The inspiring biography of Ghanaian artist El Anatsui whose handmade sculptures, created from discarded bottle tops, have received international acclaim and been showcased around the world.
”If you touch something, you leave a charge on it and anybody else touching it connects with you, in a way.” — El Anatsui
El Anatsui has always written his own story. As an art student at the University of Ghana, El noticed that the artists and styles he was studying were grounded in European traditions. Curious about his own culture’s art history, El observed his people and found stories in the fabrics they wore and the way they used recycled goods. He decided to tell these stories through his artwork.
El experimented with different mediums—firing broken clay into new pots and cutting wood into sculptures using a chainsaw. Each time El tried something new, he brought with him the experience of all the experiments he did before. After coming across a discarded bag of shimmering bottle tops, El wondered What was their story? He experimented with the new material—disassembling, flattening, and reshaping—then stitched the tops together with wire. The result were large, flowing tapestries that tell stories about history, culture, and link people together. Today, El’s bottle top sculptures are showcased all over the world inspiring audiences everywhere.
Here is the captivating story of a Ghanaian sculptor whose passion, creativity, and awe-inspiring artwork reminds us that creating powerful art is about being true to yourself.
STARRED REVIEW “When El Anatsui was a teenager, his home, a British colony, became the independent country of Ghana. “We could decide to do things on our own terms,” comments the artist, with the shift reflected in his outside-the-box creativity and changing old materials into something new. This striking book, vividly illustrated in paint and cut-paper collage, showcases Anatsui’s signature works: flowing tapestries made from deconstructed bottle tops. Goldberg describes the artist’s early life and artistry and then focuses on how he executes his famous fabrics, which have been exhibited in museums worldwide. As well as learning about Anatsui’s art, readers can gain here some important insights into the creative life—Goldberg emphasizes that Anatsui doesn’t work alone; a team gets the bottle tops into their new forms. It is also instructive to learn that the artist (who reviewed Goldberg’s text) isn’t always sure how to proceed artistically or that the results will be popular. Best of all, readers will find out that nobody in this man’s town was an artist, but he still found his way to success. Robust back matter includes source notes, citations for quotes, and an art activity. Use this excellent biography alongside Shelley Pearsall’s The Seventh Most Important Thing (2016) in units on found-object art; it also deserves a place on public library shelves.” –Booklist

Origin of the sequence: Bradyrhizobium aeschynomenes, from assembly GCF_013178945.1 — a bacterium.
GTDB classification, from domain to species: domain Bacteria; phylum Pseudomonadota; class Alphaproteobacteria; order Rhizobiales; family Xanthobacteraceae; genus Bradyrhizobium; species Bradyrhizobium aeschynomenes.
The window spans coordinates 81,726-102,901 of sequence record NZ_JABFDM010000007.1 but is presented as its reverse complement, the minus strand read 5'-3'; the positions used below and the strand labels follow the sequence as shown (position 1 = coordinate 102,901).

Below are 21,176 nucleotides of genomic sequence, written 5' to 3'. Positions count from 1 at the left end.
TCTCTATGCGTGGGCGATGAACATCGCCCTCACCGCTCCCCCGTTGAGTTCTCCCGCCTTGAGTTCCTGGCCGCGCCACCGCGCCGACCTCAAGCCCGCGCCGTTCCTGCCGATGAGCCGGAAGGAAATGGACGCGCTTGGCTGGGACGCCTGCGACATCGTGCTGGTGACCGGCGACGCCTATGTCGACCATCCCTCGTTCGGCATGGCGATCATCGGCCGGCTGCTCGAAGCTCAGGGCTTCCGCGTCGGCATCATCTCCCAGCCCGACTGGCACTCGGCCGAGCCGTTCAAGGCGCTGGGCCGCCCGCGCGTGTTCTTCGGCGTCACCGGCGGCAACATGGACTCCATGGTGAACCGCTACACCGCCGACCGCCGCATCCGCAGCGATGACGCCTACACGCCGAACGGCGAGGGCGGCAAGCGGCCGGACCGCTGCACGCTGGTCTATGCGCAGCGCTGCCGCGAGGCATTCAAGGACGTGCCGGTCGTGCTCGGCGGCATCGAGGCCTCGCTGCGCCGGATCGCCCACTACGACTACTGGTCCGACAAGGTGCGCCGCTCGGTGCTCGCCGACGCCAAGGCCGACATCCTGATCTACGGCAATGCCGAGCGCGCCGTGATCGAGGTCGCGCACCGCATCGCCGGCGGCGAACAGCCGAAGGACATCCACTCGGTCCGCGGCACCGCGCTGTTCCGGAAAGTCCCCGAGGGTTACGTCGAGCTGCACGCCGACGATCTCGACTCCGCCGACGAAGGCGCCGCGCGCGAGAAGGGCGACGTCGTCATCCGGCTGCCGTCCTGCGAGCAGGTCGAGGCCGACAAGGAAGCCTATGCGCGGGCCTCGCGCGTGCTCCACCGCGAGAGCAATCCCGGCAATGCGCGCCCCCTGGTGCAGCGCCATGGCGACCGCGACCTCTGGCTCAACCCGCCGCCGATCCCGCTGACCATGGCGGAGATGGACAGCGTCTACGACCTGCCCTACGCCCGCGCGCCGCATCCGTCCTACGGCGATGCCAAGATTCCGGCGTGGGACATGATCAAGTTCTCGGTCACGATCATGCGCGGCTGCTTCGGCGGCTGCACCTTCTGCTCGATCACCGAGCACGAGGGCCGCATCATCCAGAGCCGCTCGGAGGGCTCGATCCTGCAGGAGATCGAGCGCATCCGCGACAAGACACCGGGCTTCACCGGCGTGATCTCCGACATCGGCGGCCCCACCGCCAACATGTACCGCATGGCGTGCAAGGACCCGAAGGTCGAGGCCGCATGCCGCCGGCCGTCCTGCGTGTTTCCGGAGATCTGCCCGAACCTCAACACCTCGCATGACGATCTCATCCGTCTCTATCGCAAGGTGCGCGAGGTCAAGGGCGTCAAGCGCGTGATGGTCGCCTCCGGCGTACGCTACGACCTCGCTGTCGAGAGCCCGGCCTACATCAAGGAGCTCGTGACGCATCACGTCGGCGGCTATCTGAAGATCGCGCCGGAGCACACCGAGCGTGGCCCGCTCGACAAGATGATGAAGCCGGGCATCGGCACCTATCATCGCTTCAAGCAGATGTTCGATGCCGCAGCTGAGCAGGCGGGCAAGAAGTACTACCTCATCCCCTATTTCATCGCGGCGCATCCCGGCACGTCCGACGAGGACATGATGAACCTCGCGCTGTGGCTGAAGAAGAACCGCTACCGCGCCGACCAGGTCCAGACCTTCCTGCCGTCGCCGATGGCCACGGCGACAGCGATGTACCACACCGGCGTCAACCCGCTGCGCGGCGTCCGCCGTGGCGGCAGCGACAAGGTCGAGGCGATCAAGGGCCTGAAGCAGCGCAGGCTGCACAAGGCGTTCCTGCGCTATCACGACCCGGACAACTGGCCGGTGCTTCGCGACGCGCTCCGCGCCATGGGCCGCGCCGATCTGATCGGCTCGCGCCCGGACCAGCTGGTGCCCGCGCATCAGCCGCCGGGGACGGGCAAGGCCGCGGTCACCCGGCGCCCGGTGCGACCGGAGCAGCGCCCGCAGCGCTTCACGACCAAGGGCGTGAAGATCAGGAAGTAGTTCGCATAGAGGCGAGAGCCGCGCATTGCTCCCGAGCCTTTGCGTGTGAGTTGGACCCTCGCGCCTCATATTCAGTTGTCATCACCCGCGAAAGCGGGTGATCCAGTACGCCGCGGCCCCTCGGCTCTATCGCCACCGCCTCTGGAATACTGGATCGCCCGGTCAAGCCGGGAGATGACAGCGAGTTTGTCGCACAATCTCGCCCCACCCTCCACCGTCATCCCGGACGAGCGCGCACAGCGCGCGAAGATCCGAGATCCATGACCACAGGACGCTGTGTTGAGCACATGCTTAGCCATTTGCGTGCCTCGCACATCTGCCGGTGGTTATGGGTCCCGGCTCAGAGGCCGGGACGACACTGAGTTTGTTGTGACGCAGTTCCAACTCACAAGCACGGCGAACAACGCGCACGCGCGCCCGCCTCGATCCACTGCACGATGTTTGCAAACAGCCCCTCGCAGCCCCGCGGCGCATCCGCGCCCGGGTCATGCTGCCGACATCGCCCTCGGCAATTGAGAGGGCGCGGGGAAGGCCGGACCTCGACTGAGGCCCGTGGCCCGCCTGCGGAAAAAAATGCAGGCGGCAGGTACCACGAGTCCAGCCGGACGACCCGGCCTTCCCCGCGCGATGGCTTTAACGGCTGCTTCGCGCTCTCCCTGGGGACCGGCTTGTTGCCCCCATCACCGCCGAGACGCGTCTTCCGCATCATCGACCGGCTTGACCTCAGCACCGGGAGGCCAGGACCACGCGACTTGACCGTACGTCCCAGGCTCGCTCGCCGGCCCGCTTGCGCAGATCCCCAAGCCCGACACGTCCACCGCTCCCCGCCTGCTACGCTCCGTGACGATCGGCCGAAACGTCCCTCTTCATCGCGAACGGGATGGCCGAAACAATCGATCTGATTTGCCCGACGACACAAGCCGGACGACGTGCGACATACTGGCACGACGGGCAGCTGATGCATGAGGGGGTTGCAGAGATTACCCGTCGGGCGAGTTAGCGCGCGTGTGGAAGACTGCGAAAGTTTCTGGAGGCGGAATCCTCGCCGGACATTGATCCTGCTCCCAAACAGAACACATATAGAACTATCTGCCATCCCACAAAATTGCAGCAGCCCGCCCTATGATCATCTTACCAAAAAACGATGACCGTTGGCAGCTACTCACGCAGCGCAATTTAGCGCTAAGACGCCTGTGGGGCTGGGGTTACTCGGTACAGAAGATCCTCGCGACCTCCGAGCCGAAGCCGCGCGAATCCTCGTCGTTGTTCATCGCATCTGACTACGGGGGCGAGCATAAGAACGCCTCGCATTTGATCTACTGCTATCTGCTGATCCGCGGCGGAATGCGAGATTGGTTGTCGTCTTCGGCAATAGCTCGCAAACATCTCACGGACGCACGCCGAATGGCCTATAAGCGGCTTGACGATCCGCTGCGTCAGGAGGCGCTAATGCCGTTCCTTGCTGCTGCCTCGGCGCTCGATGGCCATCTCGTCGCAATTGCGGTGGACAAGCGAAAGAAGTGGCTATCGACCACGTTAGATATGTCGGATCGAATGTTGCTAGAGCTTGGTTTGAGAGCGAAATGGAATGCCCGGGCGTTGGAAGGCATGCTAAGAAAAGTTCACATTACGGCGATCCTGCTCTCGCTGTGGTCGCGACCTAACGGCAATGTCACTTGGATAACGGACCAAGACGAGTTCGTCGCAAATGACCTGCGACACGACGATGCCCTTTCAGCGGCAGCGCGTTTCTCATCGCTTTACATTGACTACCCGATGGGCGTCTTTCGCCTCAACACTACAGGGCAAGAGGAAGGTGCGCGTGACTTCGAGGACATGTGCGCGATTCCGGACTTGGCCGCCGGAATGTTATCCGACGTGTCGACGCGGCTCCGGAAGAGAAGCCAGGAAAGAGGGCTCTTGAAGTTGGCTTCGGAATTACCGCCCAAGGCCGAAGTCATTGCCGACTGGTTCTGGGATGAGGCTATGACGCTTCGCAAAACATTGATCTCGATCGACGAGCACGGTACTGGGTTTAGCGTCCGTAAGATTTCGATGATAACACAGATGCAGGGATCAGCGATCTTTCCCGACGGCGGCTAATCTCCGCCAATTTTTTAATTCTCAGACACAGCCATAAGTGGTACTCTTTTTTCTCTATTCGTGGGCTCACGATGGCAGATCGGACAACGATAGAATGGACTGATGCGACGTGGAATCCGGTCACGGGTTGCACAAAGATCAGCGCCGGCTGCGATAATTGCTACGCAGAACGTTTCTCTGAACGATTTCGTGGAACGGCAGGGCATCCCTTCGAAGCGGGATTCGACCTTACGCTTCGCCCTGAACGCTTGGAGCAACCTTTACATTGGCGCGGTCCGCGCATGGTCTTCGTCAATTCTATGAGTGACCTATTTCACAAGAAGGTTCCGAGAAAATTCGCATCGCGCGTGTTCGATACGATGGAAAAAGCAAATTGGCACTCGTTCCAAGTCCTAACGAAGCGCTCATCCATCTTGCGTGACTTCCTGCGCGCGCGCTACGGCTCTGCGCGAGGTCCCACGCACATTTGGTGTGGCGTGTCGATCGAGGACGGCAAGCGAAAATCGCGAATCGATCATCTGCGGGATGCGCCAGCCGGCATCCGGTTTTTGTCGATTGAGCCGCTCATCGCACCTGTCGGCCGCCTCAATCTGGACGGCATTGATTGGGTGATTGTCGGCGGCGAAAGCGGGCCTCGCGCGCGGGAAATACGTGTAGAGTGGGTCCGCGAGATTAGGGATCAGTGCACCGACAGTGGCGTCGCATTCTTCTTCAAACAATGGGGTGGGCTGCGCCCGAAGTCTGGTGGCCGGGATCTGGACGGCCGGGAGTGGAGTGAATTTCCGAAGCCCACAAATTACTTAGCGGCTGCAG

“This picture-book biography is a fascinating introduction to Ghanaian artist El Anatsui and his innovative artistic process. Early pages present Anatsui’s childhood love of artmaking in the British colony of the Gold Coast. When he was a teenager, in 1957, his country achieved independence as the nation of Ghana, and Goldberg stirringly writes, “With this new freedom, he felt a shift.” Anatsui’s own words follow: “We could decide to do things on our own terms.” Words and pictures guide readers to see how liberation on this national scale translated into Anatsui’s artistic quest to freely express himself by experimenting with diverse media and developing new techniques. Zunon’s (I Am Farmer, rev. 1/19; Grandpa Cacao, rev. 5/19) use of paint and cut-paper collage is particularly well suited to depicting Anatsui’s life and artistry; it echoes his own evolving process of using found materials and assembling them in his artwork. Throughout, the illustrations’ style is largely realistic, and shifts in visual perspective invite the reader to home in on pivotal moments. For example, when Anatsui finds a discarded bag of bottle tops at the side of the road, Zunon spotlights him holding one. The next spread eschews background detail to show Anatsui’s hands manipulating the bottle tops as he develops a technique for creating the massive, fabric-like sculptures that brought him international acclaim. Back matter provides additional context and sources while inviting readers to get their own hands involved in creating art.” –The Horn Book